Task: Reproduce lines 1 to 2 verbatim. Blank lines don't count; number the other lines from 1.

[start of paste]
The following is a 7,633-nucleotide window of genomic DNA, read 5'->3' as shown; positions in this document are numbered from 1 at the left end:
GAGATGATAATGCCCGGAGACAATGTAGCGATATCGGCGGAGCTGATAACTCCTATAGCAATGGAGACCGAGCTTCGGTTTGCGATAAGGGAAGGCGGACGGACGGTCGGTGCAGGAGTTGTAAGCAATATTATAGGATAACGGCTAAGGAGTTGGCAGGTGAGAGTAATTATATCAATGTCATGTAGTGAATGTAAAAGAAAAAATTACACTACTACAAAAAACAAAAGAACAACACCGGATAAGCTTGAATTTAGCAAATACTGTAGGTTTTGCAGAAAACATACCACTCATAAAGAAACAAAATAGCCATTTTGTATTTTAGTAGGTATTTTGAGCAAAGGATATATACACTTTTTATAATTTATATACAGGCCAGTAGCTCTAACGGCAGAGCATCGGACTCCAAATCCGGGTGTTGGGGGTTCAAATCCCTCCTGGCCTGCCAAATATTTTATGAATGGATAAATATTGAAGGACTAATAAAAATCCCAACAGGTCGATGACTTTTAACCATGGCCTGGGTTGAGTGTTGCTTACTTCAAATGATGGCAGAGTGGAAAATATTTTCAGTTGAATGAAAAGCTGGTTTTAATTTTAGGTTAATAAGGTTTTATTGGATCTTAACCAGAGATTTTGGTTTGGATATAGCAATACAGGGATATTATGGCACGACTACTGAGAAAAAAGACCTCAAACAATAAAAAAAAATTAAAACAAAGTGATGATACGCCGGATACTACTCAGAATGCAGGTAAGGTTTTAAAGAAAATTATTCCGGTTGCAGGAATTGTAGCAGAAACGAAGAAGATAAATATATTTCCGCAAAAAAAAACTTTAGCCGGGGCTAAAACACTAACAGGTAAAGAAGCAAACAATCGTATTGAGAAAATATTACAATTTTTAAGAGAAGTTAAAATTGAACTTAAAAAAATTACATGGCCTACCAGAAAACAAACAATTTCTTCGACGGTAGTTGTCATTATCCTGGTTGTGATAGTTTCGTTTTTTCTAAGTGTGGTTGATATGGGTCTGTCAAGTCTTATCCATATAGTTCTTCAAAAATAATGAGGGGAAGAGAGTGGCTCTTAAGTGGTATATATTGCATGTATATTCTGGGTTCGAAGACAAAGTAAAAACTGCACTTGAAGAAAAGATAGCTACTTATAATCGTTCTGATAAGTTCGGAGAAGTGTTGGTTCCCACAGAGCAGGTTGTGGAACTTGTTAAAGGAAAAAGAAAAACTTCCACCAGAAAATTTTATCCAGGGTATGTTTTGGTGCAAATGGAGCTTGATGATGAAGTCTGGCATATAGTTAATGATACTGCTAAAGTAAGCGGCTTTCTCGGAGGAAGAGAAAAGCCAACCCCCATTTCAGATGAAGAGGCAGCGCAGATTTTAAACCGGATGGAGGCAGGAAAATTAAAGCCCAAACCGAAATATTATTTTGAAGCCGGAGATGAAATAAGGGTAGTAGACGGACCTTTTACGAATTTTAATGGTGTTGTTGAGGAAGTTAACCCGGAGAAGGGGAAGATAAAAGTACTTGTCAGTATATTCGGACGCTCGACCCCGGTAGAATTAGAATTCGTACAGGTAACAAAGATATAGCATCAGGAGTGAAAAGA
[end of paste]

The following is a 7,633-nucleotide window of genomic DNA, read 5'->3' as shown; positions in this document are numbered from 1 at the left end:
GAGATGATAATGCCCGGAGACAATGTAGCGATATCGGCGGAGCTGATAACTCCTATAGCAATGGAGACCGAGCTTCGGTTTGCGATAAGGGAAGGCGGACGGACGGTCGGTGCAGGAGTTGTAAGCAATATTATAGGATAACGGCTAAGGAGTTGGCAGGTGAGAGTAATTATATCAATGTCATGTAGTGAATGTAAAAGAAAAAATTACACTACTACAAAAAACAAAAGAACAACACCGGATAAGCTTGAATTTAGCAAATACTGTAGGTTTTGCAGAAAACATACCACTCATAAAGAAACAAAATAGCCATTTTGTATTTTAGTAGGTATTTTGAGCAAAGGATATATACACTTTTTATAATTTATATACAGGCCAGTAGCTCTAACGGCAGAGCATCGGACTCCAAATCCGGGTGTTGGGGGTTCAAATCCCTCCTGGCCTGCCAAATATTTTATGAATGGATAAATATTGAAGGACTAATAAAAATCCCAACAGGTCGATGACTTTTAACCATGGCCTGGGTTGAGTGTTGCTTACTTCAAATGATGGCAGAGTGGAAAATATTTTCAGTTGAATGAAAAGCTGGTTTTAATTTTAGGTTAATAAGGTTTTATTGGATCTTAACCAGAGATTTTGGTTTGGATATAGCAATACAGGGATATTATGGCACGACTACTGAGAAAAAAGACCTCAAACAATAAAAAAAAATTAAAACAAAGTGATGATACGCCGGATACTACTCAGAATGCAGGTAAGGTTTTAAAGAAAATTATTCCGGTTGCAGGAATTGTAGCAGAAACGAAGAAGATAAATATATTTCCGCAAAAAAAAACTTTAGCCGGGGCTAAAACACTAACAGGTAAAGAAGCAAACAATCGTATTGAGAAAATATTACAATTTTTAAGAGAAGTTAAAATTGAACTTAAAAAAATTACATGGCCTACCAGAAAACAAACAATTTCTTCGACGGTAGTTGTCATTATCCTGGTTGTGATAGTTTCGTTTTTTCTAAGTGTGGTTGATATGGGTCTGTCAAGTCTTATCCATATAGTTCTTCAAAAATAATGAGGGGAAGAGAGTGGCTCTTAAGTGGTATATATTGCATGTATATTCTGGGTTCGAAGACAAAGTAAAAACTGCACTTGAAGAAAAGATAGCTACTTATAATCGTTCTGATAAGTTCGGAGAAGTGTTGGTTCCCACAGAGCAGGTTGTGGAACTTGTTAAAGGAAAAAGAAAAACTTCCACCAGAAAATTTTATCCAGGGTATGTTTTGGTGCAAATGGAGCTTGATGATGAAGTCTGGCATATAGTTAATGATACTGCTAAAGTAAGCGGCTTTCTCGGAGGAAGAGAAAAGCCAACCCCCATTTCAGATGAAGAGGCAGCGCAGATTTTAAACCGGATGGAGGCAGGAAAATTAAAGCCCAAACCGAAATATTATTTTGAAGCCGGAGATGAAATAAGGGTAGTAGACGGACCTTTTACGAATTTTAATGGTGTTGTTGAGGAAGTTAACCCGGAGAAGGGGAAGATAAAAGTACTTGTCAGTATATTCGGACGCTCGACCCCGGTAGAATTAGAATTCGTACAGGTAACAAAGATATAGCATCAGGAGTGAAAAGA